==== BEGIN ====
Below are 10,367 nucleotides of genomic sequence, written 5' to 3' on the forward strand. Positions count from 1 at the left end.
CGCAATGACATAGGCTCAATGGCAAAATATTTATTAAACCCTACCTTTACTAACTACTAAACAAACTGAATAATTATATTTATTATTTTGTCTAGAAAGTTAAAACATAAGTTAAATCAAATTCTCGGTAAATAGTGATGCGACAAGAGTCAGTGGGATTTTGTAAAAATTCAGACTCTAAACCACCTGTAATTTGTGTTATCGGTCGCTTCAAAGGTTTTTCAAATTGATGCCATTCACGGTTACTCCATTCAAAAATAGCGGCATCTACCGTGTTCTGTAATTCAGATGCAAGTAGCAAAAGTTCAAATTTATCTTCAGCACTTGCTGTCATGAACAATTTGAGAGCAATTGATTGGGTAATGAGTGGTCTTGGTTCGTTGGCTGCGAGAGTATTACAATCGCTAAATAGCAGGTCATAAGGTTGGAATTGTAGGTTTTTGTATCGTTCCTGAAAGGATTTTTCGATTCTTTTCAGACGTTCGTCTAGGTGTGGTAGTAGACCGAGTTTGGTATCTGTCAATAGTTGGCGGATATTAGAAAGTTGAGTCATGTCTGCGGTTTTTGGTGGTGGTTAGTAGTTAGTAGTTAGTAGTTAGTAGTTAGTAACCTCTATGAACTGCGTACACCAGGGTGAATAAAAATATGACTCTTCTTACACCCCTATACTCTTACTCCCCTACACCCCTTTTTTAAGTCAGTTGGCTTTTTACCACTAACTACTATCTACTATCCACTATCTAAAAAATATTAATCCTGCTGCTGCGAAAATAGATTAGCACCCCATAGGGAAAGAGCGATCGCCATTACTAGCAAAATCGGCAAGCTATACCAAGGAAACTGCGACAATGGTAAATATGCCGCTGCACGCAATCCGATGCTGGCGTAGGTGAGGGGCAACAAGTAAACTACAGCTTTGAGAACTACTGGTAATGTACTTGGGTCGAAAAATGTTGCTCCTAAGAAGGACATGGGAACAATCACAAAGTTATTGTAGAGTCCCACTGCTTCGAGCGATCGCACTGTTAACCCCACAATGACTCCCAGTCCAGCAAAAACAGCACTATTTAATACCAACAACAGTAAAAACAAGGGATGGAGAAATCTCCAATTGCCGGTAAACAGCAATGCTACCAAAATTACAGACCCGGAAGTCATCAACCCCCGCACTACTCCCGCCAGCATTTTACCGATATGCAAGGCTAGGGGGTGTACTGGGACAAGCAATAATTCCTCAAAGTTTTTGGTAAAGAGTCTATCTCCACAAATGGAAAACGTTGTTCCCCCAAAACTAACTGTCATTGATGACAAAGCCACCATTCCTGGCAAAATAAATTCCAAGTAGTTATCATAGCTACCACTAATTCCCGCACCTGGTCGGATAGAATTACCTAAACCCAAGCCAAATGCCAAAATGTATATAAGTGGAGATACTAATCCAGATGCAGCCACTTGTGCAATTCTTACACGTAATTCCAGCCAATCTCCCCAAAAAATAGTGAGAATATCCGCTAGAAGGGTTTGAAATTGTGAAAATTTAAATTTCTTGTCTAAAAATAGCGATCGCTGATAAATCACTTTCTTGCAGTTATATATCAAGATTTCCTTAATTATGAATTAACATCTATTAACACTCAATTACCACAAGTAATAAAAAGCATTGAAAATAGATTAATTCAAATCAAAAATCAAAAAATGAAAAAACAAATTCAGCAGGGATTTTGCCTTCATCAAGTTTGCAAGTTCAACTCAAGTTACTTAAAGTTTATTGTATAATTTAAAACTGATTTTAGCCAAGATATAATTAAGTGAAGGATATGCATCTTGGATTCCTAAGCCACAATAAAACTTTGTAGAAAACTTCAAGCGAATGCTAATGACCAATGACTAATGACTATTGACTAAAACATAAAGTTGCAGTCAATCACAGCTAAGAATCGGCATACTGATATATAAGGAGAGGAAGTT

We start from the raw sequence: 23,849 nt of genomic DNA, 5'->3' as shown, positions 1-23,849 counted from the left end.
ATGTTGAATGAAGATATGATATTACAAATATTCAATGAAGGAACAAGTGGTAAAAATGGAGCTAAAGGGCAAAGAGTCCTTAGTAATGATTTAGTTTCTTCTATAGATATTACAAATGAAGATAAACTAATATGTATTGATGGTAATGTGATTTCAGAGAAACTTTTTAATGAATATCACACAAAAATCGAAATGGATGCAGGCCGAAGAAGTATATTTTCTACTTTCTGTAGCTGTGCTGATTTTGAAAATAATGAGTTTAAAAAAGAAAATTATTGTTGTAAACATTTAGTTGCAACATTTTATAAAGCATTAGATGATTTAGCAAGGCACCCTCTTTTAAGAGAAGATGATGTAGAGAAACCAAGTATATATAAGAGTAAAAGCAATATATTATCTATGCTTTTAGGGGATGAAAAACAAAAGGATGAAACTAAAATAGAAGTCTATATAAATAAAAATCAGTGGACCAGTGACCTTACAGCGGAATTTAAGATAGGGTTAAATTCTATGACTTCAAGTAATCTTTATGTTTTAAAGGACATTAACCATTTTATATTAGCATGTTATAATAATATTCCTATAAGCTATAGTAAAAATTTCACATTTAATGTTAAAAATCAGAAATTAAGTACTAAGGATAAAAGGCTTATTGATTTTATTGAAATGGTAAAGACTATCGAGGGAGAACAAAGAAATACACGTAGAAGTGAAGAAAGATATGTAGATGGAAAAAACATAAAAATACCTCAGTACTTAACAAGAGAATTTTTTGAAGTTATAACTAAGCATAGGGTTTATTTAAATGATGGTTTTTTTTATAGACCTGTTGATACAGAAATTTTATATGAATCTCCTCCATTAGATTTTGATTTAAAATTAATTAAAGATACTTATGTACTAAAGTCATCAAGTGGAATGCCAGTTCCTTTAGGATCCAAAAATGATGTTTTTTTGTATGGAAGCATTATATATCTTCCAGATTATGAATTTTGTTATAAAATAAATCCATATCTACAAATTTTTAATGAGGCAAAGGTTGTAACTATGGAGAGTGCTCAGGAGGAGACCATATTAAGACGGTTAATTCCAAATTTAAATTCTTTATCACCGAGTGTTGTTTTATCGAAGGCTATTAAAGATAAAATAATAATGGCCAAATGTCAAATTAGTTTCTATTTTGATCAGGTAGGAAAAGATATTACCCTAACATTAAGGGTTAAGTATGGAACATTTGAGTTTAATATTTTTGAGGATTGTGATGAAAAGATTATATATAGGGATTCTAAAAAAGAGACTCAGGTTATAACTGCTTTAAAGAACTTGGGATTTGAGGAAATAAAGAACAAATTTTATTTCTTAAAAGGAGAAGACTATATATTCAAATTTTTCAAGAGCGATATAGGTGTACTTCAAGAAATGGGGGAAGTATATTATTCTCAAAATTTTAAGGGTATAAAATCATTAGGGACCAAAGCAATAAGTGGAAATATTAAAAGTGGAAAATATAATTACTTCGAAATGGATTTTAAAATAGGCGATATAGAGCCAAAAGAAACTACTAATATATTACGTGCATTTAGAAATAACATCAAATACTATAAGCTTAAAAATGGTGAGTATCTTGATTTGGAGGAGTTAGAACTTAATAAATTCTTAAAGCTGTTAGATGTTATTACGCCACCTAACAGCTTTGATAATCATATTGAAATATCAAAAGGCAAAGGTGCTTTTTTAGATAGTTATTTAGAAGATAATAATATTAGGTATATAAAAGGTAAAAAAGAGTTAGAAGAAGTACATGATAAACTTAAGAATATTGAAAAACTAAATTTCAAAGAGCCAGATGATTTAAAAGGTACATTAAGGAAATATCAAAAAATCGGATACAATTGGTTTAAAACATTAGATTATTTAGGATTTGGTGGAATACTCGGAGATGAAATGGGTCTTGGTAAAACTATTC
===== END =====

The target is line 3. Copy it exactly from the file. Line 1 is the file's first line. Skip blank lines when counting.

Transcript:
We start from the raw sequence: 23,849 nt of genomic DNA, 5'->3' as shown, positions 1-23,849 counted from the left end.